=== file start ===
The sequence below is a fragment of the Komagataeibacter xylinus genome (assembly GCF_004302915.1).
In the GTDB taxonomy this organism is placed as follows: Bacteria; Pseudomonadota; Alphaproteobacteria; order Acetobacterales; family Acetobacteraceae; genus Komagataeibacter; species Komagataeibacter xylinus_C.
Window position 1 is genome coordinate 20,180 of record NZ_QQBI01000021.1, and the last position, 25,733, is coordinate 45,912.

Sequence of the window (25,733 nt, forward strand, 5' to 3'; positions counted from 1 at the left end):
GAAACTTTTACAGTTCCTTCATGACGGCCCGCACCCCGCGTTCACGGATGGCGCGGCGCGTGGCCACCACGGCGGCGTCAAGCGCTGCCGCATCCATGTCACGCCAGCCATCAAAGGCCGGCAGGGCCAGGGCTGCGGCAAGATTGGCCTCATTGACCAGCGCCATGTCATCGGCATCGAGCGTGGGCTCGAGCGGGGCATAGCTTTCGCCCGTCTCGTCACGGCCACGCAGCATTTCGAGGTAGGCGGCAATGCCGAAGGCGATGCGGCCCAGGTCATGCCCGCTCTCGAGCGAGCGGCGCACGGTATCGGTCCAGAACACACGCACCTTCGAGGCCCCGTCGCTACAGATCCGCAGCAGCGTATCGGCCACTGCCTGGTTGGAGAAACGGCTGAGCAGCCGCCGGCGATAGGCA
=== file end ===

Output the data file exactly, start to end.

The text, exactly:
The sequence below is a fragment of the Komagataeibacter xylinus genome (assembly GCF_004302915.1).
In the GTDB taxonomy this organism is placed as follows: Bacteria; Pseudomonadota; Alphaproteobacteria; order Acetobacterales; family Acetobacteraceae; genus Komagataeibacter; species Komagataeibacter xylinus_C.
Window position 1 is genome coordinate 20,180 of record NZ_QQBI01000021.1, and the last position, 25,733, is coordinate 45,912.

Sequence of the window (25,733 nt, forward strand, 5' to 3'; positions counted from 1 at the left end):
GAAACTTTTACAGTTCCTTCATGACGGCCCGCACCCCGCGTTCACGGATGGCGCGGCGCGTGGCCACCACGGCGGCGTCAAGCGCTGCCGCATCCATGTCACGCCAGCCATCAAAGGCCGGCAGGGCCAGGGCTGCGGCAAGATTGGCCTCATTGACCAGCGCCATGTCATCGGCATCGAGCGTGGGCTCGAGCGGGGCATAGCTTTCGCCCGTCTCGTCACGGCCACGCAGCATTTCGAGGTAGGCGGCAATGCCGAAGGCGATGCGGCCCAGGTCATGCCCGCTCTCGAGCGAGCGGCGCACGGTATCGGTCCAGAACACACGCACCTTCGAGGCCCCGTCGCTACAGATCCGCAGCAGCGTATCGGCCACTGCCTGGTTGGAGAAACGGCTGAGCAGCCGCCGGCGATAGGCA